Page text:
Hypertext Transfer Protocol (HTTP) is used by the World Wide Web (WWW) for data communication. HTTP defines the format of request and response messages between a client and a server. For example, your web browser is a client that uses HTTP to communicate with web servers where websites are hosted. When you enter a web address, also known as a uniform resource locator (URL), your web browser sends an HTTP request to the web server, and the server responds by sending the requested web page as hypertext. Hypertext is structured text that, besides actual text, contains hyperlinks, formatting, hidden search words, and other structural elements.
The action to be performed by the server is indicated using one of the methods defined by HTTP. For example, the GET method is used to retrieve data (such as a web page). The POST method requests the server to accept data enclosed in the message body (such as a file or a filled out web form).
Whatever method is used in the HTTP request, the first line of the response is the status line. The status line includes a three-digit status code (such as “404”) and a reason phrase (such as “Not Found”). HTTP defines five groups of status codes:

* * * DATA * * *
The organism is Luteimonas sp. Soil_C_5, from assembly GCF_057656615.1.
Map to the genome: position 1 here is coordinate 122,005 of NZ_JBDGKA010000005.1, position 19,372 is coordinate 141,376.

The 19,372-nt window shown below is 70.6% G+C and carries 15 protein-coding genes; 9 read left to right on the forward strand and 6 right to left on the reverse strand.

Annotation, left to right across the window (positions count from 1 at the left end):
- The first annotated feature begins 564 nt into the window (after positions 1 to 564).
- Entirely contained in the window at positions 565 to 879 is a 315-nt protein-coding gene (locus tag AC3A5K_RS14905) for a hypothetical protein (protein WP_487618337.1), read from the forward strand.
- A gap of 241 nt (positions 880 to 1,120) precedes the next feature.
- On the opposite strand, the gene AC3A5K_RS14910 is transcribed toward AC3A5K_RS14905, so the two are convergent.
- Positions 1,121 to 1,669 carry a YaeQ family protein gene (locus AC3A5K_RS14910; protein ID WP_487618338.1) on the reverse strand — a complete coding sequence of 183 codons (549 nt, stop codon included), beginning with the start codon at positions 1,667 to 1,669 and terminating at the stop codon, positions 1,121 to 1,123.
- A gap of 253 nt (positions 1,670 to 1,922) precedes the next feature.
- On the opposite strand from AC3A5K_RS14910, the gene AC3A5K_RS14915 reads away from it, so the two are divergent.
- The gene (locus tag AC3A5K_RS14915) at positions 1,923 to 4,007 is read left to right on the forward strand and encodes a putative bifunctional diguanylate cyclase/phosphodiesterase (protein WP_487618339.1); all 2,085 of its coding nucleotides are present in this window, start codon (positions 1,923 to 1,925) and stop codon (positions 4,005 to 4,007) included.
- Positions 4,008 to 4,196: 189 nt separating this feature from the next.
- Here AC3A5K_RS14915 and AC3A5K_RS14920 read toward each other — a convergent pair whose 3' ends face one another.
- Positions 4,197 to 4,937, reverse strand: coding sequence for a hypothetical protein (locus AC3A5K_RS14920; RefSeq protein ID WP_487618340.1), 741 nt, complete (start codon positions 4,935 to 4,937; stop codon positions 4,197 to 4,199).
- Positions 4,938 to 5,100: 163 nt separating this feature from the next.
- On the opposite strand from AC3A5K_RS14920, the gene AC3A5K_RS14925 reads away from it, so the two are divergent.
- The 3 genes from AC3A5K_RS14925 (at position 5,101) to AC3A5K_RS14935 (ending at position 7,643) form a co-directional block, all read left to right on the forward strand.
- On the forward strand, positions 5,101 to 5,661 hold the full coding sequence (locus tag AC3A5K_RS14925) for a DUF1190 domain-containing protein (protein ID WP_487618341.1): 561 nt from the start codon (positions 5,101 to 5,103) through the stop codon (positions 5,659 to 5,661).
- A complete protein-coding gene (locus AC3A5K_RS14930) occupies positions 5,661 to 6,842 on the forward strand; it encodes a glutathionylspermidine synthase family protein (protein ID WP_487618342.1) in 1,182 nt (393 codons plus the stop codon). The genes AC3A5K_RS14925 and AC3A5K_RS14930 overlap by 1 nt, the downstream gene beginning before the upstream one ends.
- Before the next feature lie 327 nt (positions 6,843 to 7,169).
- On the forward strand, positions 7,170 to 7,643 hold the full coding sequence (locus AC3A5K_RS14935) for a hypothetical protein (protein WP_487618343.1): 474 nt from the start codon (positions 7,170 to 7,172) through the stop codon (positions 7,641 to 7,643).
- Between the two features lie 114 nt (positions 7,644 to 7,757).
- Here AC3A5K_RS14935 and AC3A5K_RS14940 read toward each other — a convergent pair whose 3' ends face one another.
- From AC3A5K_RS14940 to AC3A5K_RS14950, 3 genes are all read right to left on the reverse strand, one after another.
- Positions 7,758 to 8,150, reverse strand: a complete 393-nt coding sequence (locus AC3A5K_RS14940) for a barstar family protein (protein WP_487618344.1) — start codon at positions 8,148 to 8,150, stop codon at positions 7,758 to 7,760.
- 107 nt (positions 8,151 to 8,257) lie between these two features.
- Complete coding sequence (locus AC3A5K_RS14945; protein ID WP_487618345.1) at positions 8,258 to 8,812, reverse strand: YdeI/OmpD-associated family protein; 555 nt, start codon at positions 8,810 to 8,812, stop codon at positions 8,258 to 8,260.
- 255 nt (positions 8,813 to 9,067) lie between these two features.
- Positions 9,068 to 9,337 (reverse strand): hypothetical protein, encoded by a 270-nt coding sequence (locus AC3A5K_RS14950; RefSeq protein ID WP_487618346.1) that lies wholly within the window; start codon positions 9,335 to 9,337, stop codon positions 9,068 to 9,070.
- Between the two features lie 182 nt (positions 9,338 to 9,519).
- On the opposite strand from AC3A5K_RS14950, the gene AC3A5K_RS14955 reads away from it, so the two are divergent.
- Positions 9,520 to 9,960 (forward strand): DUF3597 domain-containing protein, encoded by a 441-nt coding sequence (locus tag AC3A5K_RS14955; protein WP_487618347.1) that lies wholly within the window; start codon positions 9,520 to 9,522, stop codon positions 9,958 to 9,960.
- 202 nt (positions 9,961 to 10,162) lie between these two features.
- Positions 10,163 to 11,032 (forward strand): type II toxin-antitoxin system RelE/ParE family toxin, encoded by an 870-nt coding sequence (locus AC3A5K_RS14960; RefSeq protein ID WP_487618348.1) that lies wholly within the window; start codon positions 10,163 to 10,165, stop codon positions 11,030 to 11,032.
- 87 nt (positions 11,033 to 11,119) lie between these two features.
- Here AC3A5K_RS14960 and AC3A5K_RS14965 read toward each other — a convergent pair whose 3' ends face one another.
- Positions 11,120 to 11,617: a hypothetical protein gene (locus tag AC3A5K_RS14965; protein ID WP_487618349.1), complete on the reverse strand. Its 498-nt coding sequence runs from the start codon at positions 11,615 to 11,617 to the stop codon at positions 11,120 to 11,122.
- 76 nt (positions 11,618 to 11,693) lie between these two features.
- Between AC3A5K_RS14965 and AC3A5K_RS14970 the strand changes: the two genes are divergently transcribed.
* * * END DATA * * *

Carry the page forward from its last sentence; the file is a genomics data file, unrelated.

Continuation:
● 1XX: Informational
● 2XX: Successful
● 3XX: Redirection
● 4XX: Client Error
● 5XX: Server Error
For secure communication, HTTP is layered on top of the Transport Layer Security (TLS) protocol, which was previously known as the Secure Socket Layer (SSL). The result of such layering is HTTP Secure (HTTPS) that enables you to prevent unauthorized access by using authorization for HTTP requests. TLS/SSL are cryptographic protocols for secure communication over computer networks. They are based on the exchange of X.509 certificates and public keys for encrypting and decrypting messages. Digital certificates are issued by a certificate authority (CA) trusted by both parties involved in the communication. A certificate binds the public key to a person or organization for a predetermined period of time (until the certificate expires).
Sending the right HTTP or HTTPS request enables you to collect valuable information about the state of a web server. Based on the timeout of the response, you can estimate the latency of the server. The status code and reason phrase provide you with information about the result of the request. You can also analyze the header and body of the response message. In case of HTTPS, you can also check the number of days left before the certificate expires. Monitoring these parameters is critical to maintaining stable functionality of a web server.
Using the HTTP/HTTPS monitor in Anturis Console, you can set up monitoring of HTTP reachability (availability), response time, response content, and certificate expiration for any hardware component (such as an Apache web server) in your infrastructure.